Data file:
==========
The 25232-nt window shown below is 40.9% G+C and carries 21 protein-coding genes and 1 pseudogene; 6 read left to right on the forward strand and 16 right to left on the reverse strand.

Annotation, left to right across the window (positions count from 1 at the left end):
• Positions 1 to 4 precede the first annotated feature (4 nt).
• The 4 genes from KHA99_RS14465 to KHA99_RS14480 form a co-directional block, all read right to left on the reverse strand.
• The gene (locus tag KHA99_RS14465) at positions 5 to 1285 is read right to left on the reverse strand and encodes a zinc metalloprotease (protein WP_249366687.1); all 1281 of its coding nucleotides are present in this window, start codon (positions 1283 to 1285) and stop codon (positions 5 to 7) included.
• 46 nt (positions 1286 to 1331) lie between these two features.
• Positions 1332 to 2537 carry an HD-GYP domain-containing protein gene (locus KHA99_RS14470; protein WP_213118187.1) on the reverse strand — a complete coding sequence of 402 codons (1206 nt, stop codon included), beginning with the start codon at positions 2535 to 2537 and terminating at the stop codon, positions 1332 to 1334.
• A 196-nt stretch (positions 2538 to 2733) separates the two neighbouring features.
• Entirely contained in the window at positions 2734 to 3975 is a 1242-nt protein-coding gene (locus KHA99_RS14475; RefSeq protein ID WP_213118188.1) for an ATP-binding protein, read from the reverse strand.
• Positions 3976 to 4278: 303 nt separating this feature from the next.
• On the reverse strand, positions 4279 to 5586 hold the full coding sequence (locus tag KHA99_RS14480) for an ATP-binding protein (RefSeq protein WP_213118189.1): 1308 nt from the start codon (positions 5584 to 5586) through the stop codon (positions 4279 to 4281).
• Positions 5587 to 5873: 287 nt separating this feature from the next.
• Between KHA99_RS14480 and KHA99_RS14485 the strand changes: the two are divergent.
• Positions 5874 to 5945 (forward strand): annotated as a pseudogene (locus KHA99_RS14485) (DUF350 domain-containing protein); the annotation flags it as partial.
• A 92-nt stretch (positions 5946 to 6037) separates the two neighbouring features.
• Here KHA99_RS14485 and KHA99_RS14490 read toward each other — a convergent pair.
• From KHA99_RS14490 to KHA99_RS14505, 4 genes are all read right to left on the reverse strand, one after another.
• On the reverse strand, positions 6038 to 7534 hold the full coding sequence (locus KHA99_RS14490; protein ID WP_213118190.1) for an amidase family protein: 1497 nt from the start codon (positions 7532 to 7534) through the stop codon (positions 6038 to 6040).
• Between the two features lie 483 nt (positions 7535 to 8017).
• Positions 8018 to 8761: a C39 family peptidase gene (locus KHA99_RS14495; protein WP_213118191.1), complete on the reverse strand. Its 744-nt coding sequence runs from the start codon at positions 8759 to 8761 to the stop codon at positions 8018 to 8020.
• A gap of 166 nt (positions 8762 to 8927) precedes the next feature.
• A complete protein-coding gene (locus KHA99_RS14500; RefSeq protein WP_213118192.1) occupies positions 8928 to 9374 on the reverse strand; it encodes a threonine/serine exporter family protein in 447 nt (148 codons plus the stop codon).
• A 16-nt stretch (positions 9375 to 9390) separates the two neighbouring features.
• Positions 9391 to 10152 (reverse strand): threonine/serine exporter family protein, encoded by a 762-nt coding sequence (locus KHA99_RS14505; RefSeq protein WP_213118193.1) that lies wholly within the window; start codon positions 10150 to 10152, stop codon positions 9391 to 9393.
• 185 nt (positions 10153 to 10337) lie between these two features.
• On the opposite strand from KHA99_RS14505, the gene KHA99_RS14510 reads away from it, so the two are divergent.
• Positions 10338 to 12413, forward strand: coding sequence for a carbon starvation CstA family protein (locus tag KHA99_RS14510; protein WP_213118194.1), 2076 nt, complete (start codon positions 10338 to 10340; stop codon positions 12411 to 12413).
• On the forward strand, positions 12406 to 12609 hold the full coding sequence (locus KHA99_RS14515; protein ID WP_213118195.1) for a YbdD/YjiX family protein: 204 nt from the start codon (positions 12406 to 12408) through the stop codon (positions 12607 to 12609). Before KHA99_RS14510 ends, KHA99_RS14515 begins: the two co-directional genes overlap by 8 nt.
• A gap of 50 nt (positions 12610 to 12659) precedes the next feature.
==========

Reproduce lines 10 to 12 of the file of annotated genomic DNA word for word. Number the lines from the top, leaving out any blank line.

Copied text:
• Positions 3976 to 4278: 303 nt separating this feature from the next.
• On the reverse strand, positions 4279 to 5586 hold the full coding sequence (locus tag KHA99_RS14480) for an ATP-binding protein (RefSeq protein WP_213118189.1): 1308 nt from the start codon (positions 5584 to 5586) through the stop codon (positions 4279 to 4281).
• Positions 5587 to 5873: 287 nt separating this feature from the next.